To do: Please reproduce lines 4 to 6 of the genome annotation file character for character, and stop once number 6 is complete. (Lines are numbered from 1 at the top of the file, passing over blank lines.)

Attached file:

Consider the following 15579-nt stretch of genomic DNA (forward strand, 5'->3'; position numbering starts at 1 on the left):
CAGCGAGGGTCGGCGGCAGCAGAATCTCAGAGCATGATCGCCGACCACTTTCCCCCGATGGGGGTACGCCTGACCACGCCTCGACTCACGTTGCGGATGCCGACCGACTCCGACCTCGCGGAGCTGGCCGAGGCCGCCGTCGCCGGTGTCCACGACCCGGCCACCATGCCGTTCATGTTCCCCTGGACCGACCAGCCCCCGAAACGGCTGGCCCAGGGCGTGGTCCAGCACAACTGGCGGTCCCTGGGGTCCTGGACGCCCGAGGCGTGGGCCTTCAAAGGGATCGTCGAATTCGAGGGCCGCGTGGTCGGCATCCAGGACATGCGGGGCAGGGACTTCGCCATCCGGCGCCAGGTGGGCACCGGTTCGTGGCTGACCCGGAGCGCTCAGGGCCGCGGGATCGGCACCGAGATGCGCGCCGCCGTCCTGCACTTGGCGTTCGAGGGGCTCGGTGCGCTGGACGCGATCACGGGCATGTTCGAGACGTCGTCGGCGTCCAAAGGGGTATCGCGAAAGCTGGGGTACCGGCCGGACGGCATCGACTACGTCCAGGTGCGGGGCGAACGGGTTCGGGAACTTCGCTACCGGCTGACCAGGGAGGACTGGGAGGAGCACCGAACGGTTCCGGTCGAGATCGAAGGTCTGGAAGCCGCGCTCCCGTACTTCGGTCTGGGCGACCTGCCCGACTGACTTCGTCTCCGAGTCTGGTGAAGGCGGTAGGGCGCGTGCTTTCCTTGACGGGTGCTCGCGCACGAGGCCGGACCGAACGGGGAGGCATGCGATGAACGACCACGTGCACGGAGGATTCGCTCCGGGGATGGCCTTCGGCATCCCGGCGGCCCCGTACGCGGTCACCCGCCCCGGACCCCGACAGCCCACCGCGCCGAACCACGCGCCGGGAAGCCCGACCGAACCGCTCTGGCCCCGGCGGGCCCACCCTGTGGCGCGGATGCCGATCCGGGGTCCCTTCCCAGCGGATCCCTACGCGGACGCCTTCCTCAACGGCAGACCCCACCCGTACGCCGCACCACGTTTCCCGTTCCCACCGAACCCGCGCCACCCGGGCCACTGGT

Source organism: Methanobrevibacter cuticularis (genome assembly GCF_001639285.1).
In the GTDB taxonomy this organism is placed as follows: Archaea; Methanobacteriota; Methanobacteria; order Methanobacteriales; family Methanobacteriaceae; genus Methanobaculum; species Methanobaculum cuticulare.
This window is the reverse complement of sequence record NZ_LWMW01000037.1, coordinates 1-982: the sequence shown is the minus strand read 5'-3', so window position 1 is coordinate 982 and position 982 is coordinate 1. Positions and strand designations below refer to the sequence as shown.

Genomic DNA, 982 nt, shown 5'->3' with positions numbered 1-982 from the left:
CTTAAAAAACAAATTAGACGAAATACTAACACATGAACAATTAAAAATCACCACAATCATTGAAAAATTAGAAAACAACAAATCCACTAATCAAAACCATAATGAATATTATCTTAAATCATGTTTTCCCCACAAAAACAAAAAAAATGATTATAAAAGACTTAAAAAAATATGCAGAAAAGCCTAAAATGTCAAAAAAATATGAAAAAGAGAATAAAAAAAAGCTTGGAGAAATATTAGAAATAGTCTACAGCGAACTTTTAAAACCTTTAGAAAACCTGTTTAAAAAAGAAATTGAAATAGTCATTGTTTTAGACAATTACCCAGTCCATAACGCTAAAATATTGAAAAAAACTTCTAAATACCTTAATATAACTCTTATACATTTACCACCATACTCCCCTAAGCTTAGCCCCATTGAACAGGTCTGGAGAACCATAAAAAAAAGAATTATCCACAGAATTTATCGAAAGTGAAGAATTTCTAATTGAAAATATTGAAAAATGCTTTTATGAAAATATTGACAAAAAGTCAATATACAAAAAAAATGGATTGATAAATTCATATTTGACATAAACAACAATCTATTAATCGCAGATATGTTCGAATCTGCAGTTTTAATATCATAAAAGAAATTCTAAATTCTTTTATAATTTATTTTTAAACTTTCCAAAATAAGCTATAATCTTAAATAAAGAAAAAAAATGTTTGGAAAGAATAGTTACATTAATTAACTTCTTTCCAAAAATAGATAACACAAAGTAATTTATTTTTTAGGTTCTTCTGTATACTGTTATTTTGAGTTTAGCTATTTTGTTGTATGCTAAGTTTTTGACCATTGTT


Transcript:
In the GTDB taxonomy this organism is placed as follows: Archaea; Methanobacteriota; Methanobacteria; order Methanobacteriales; family Methanobacteriaceae; genus Methanobaculum; species Methanobaculum cuticulare.
This window is the reverse complement of sequence record NZ_LWMW01000037.1, coordinates 1-982: the sequence shown is the minus strand read 5'-3', so window position 1 is coordinate 982 and position 982 is coordinate 1. Positions and strand designations below refer to the sequence as shown.

Genomic DNA, 982 nt, shown 5'->3' with positions numbered 1-982 from the left: